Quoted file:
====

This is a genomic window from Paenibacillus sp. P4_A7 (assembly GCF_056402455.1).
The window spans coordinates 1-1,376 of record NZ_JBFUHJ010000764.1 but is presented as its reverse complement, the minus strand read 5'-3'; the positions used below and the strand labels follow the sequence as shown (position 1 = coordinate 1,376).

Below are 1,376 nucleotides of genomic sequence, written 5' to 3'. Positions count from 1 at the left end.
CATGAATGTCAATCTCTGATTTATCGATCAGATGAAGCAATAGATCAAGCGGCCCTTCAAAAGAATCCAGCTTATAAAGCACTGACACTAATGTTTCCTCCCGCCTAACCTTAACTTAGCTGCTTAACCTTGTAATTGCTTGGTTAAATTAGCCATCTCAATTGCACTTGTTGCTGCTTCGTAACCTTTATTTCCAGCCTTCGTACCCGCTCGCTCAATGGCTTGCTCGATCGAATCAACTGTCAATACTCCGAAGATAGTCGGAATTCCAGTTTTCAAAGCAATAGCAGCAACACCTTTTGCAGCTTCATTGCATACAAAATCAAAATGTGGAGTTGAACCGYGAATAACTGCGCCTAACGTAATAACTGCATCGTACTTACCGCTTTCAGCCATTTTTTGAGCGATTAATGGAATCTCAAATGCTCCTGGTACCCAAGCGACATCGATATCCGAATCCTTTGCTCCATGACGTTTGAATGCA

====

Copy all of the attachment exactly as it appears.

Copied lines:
This is a genomic window from Paenibacillus sp. P4_A7 (assembly GCF_056402455.1).
The window spans coordinates 1-1,376 of record NZ_JBFUHJ010000764.1 but is presented as its reverse complement, the minus strand read 5'-3'; the positions used below and the strand labels follow the sequence as shown (position 1 = coordinate 1,376).

Below are 1,376 nucleotides of genomic sequence, written 5' to 3'. Positions count from 1 at the left end.
CATGAATGTCAATCTCTGATTTATCGATCAGATGAAGCAATAGATCAAGCGGCCCTTCAAAAGAATCCAGCTTATAAAGCACTGACACTAATGTTTCCTCCCGCCTAACCTTAACTTAGCTGCTTAACCTTGTAATTGCTTGGTTAAATTAGCCATCTCAATTGCACTTGTTGCTGCTTCGTAACCTTTATTTCCAGCCTTCGTACCCGCTCGCTCAATGGCTTGCTCGATCGAATCAACTGTCAATACTCCGAAGATAGTCGGAATTCCAGTTTTCAAAGCAATAGCAGCAACACCTTTTGCAGCTTCATTGCATACAAAATCAAAATGTGGAGTTGAACCGYGAATAACTGCGCCTAACGTAATAACTGCATCGTACTTACCGCTTTCAGCCATTTTTTGAGCGATTAATGGAATCTCAAATGCTCCTGGTACCCAAGCGACATCGATATCCGAATCCTTTGCTCCATGACGTTTGAATGCA